A coalition of gun control advocates have been working hard in Colorado to ensure that at least four gun control measures are introduced and debated in the 2013 legislative session.
Tentatively speaking, those measures include a ban on assault weapons, a ban on high-capacity magazines purchased online, a concealed carry ban on college campuses, and tougher background check laws that aim to do a better job identifying the mentally ill.
Who is leading the charge to forward these measures?
Well, there are the local gun control organizations, Colorado Ceasefire and Sane Alternatives to the Firearms Epidemic (SAFE Colorado), but – and this should come as no surprise – New York City Mayor Michael Bloomberg and his national coalition, Mayors Against Illegal Guns, is also behind this push for tougher gun laws in the Centennial State.
With respect to the ban on assault weapons, Rep. Rhonda Fields (D-Aurora) told The Colorado Statesman that she’s taking a careful approach with this measure after having trouble determining what exactly an “assault rifle” is.
“It was on the table, but it’s been removed right now. We’re finding it difficult as it relates to defining what an assault weapon is,” explained Fields. “When you look at how it’s defined, so many people have assault weapons, so we are trying to narrow down the scope and maybe look at one specific type of ban, not banning all assault weapons.”
As for the ban on the online sale of high-capacity magazines, Fields said that is a more straightforward proposal. She expects to have a final draft in the near future.
Probably the least controversial of the measures, at least in theory, is the one that will be designed to boost the state’s mental health reporting laws either through strengthening existing laws or drafting new ones that attempt to increase communication between mental health professionals, the courts, and the FBI background check system.
Fields said that Gov. John Hickenlooper has expressed interest in such a proposal. Although Hickenlooper is a Democrat, he tends to lean pro gun (for more on this, click here).
“He would be interested in something like that if we can come up with the right policy,” Fields told the Colorado Statesman. “We have to have all the professional providers on board with what might change.”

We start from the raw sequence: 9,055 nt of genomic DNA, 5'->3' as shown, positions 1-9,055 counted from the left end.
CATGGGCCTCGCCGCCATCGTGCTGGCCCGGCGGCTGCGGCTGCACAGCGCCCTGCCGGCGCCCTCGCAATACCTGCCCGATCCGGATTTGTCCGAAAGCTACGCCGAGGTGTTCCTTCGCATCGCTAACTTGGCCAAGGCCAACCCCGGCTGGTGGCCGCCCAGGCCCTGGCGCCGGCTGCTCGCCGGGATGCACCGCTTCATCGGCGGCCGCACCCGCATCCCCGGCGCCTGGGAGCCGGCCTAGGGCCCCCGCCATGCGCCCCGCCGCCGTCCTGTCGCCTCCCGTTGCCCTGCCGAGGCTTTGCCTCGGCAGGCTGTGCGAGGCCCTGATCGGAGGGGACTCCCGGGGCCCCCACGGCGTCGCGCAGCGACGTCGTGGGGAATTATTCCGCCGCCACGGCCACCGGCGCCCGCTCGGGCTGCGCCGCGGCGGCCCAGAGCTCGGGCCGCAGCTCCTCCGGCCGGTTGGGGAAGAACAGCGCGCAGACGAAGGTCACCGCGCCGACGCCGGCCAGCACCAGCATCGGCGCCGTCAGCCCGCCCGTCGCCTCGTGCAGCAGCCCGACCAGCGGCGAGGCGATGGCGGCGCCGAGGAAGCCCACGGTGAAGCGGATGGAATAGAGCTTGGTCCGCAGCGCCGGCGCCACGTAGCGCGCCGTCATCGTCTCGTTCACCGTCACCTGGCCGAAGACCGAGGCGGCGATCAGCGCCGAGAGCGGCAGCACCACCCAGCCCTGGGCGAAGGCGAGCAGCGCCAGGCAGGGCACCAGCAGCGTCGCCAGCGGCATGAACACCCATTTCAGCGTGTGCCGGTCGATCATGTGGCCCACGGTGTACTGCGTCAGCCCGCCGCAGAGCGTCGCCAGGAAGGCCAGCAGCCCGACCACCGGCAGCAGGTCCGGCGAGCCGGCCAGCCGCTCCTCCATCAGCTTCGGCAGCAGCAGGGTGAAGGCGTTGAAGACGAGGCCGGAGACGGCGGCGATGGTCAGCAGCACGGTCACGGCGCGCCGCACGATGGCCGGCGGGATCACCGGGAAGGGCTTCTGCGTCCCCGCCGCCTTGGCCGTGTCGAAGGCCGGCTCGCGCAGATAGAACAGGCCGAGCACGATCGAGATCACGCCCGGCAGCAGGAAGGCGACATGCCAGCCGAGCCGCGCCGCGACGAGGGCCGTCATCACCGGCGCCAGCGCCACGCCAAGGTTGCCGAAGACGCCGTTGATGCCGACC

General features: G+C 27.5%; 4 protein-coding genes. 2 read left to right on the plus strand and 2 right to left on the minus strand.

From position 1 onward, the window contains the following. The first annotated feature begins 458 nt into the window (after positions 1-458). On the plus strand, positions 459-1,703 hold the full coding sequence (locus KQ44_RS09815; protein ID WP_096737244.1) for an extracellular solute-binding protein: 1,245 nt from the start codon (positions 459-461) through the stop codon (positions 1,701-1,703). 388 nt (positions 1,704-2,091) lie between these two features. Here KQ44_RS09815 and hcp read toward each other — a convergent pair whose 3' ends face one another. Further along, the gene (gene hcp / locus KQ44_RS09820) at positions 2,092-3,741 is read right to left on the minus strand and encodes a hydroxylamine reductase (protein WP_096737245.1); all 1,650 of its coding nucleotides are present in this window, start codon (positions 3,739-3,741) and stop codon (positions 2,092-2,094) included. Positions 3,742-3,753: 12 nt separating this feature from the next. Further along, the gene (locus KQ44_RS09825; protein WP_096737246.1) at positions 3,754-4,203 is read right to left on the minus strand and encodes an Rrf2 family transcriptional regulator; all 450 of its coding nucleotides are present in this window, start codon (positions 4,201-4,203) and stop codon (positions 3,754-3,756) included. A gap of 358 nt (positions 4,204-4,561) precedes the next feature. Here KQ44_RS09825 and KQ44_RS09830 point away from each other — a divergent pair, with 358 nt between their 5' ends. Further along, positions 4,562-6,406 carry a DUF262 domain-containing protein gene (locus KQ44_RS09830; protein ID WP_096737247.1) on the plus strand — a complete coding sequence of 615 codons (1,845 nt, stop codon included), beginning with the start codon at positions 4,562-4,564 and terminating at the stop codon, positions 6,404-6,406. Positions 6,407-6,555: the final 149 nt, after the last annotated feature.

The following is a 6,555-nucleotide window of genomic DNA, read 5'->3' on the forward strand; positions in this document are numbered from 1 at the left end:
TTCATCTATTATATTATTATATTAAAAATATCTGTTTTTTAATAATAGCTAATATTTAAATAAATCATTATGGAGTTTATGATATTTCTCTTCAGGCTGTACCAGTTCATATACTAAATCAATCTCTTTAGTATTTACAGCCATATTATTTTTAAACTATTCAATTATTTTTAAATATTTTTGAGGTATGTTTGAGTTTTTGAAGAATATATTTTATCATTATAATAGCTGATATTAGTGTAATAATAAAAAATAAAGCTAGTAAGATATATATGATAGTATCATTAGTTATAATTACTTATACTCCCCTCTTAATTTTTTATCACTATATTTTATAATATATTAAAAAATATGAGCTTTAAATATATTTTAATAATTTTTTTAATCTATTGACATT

The “right policy” – obviously, “right” being the operative word there.
“I’m definitely going to work with [Hickenlooper] once I get it defined and get all the stakeholders,” Fields continued. “I’m going to want him to take a look at it… to see if this is something that they can live with.”
Levy proposal wouldn’t outright ban concealed carry on campus, but it would allow university systems in Colorado (which are, by and large, pro-ban) to make the decision for themselves.
Under current law, only the state legislature can regulate firearms – something the University of Colorado Board of Regents found out the hard way following a state Supreme Court ruling in March that overturned the previous ban (for more on this, click here).
“That was a statutory interpretation, and it was not a Second Amendment decision,” explained Levy to the Statesman. “It was an interpretation of a statute, and the question was whether CU, specifically, was preempted under the language that refers to local governments… I’ll just change the law.”
So, there you have it, four bills that are likely to make there way into the 2013 legislative session.
What do gun rights advocates make of the situation?
“I encourage them to go for the gusto, because the truth is this, if they want to lose the majority that they just gained [in the Nov. elections], I strongly suggest that they charge full ahead into bans on firearms and major gun control,” said Dudley Brown, the executive director of Rocky Mountain Gun Owners and the National Association for Gun Rights.
“That’s a perfect way for them to lose the majority immediately,” he added.
Looks like we got our work cut out for us in 2013 – thoughts?